Richard Constable West (Widower) and Ann Willson (Spinster) were married on the 10.10.1819 at St Leonards Shoreditch, Middlesex. William Willson was a witness (original document recently listed online). I’ve started searching for Richard West’s previous marriage, as his daughter Caroline Philadelphia West was born in 1817, it is possible his previous marriage may only have been recent to that date.. Mr Richard West & two children sailed from London on the 212 ton brig “Grecian” 23.11.1831, arriving Sydney 17 April 1832. The ship was carrying merchandise. — regards, Vicki
Now I have long wondered about that name Philadelphia. This makes sense.
So tomorrow is Anniversary Day.
Australia Day History
The quest for the celebration of a united Australian Day and the parallel search for a unique sense of ‘Australian identity’ commenced within a few short years of the First Fleet landing of 1788 and subsequent white settlement of the land. The following overview gives a chronological account of how settlers and Indigenous Australians have alternatively acknowledged, celebrated and mourned the 26 January and its significance since 1788…
Well worth a look, as is today’s editorial in the Sydney Morning Herald.
You cannot recognise as worthy only those Australians who fit a stereotype locked in history or created through media hysteria about inner-city elites versus the real Aussies. There is no one real Aussie with the real Aussie view of the world. You cannot make the nation more caring if you believe there is.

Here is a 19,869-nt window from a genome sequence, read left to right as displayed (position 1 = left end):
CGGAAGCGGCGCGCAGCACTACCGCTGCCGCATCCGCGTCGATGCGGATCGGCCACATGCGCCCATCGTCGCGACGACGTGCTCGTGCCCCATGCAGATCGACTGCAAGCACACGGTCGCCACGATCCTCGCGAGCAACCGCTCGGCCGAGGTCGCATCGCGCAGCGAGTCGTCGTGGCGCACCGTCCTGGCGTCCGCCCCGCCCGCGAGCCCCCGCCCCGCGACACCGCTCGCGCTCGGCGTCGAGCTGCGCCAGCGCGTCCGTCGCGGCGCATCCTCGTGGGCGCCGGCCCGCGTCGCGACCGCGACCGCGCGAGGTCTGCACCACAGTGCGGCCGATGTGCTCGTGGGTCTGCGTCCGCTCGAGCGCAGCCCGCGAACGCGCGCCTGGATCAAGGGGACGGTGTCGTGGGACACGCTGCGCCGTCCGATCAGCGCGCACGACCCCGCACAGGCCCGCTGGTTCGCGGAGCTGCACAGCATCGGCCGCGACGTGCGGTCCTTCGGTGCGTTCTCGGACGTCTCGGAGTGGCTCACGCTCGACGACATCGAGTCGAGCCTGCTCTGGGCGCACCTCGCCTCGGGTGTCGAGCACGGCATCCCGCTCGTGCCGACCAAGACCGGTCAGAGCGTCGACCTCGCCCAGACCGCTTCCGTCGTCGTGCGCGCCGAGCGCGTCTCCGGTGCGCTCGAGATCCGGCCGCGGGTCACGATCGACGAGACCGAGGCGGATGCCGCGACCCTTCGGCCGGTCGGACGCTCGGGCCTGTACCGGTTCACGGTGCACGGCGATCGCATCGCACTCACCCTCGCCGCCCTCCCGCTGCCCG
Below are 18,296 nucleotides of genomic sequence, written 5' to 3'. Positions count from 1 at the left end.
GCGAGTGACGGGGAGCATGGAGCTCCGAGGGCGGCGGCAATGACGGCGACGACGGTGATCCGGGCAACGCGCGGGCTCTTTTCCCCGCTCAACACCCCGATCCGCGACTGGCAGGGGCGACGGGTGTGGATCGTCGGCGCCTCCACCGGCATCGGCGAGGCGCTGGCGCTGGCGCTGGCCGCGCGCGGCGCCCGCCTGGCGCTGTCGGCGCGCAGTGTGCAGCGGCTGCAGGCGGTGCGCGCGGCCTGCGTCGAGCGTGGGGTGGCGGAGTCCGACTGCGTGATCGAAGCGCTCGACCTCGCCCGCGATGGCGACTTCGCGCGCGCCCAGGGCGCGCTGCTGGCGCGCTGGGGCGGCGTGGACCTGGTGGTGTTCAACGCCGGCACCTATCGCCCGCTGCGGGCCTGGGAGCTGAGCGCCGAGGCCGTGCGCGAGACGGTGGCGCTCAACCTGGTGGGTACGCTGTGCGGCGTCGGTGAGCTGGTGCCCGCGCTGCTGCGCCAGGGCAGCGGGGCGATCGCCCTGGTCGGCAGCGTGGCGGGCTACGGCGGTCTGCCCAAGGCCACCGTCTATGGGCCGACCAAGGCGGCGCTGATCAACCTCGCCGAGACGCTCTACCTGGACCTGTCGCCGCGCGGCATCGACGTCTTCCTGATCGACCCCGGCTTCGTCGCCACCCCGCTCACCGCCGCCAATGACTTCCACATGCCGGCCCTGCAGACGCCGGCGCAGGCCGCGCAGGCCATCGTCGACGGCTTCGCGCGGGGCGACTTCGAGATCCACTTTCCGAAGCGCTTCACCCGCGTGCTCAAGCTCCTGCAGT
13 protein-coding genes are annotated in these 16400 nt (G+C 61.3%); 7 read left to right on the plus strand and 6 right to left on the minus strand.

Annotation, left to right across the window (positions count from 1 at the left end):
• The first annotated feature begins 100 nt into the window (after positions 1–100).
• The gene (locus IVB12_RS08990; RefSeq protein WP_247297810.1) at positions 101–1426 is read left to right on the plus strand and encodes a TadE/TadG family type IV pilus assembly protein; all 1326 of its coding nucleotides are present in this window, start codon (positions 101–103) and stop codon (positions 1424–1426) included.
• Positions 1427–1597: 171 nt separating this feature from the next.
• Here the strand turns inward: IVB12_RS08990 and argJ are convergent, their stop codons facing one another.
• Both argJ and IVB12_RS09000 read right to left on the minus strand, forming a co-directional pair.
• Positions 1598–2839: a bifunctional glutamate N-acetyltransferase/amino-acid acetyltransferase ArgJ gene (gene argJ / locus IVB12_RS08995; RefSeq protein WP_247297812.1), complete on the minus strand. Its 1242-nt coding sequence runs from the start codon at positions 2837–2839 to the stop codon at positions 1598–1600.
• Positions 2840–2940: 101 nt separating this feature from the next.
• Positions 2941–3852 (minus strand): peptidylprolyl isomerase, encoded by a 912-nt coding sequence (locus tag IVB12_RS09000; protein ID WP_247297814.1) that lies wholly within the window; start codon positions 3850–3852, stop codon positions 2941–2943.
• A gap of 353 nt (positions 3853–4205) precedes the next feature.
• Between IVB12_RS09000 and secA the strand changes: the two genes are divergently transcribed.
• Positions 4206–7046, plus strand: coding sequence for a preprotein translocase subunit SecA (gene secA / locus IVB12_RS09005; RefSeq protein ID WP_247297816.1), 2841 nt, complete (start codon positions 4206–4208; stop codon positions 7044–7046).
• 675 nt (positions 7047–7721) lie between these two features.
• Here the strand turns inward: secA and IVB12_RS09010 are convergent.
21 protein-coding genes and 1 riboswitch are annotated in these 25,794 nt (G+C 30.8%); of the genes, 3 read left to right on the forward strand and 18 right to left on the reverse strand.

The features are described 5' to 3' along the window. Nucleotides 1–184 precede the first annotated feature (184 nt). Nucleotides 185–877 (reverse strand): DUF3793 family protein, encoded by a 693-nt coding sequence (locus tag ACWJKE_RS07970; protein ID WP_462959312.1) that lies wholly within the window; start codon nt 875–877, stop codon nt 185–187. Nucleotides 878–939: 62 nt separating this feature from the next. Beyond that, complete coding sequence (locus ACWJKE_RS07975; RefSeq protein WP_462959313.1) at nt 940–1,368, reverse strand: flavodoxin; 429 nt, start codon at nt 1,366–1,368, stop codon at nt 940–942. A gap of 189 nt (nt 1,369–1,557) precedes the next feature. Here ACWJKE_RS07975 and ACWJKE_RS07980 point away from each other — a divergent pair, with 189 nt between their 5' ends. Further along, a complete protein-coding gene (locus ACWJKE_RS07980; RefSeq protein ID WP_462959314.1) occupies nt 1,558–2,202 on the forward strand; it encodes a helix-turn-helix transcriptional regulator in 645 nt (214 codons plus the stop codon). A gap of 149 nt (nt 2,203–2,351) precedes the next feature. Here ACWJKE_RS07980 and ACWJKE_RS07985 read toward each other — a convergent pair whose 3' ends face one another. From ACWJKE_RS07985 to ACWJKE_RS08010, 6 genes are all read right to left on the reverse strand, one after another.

The modern reality is that myriad Australians from multiple backgrounds have varied, interesting and positive reasons for loving this country and various views about how it can reach its potential. All Australians should be accepting and tolerant of this diversity.
Successful nations manage to find a consensus in which everyone can claim to love their nation, albeit for varying reasons. Sometimes, when things get tough, it has been all too easy to revert to the Australia of the past, when simple solutions seemed to work, no matter the injustices.
In 2014 Australia faces considerable challenges. While we have made great advances, we have yet to erase racism and sexism. Women are under-represented in power. Minorities fill the jails and dominate the poverty statistics.
The ageing population will put new strains on budgets and the economy. Educational opportunities are not the same for all. Our treatment of children in care and migrants in detention falls short of our own high standards. Too many Australians abuse alcohol and drugs, hurting themselves and others.
As Ms Bryce noted in her Boyer Lectures, Australians have a capacity to get through tough times, and to become collectively stronger, when challenges beset whole communities.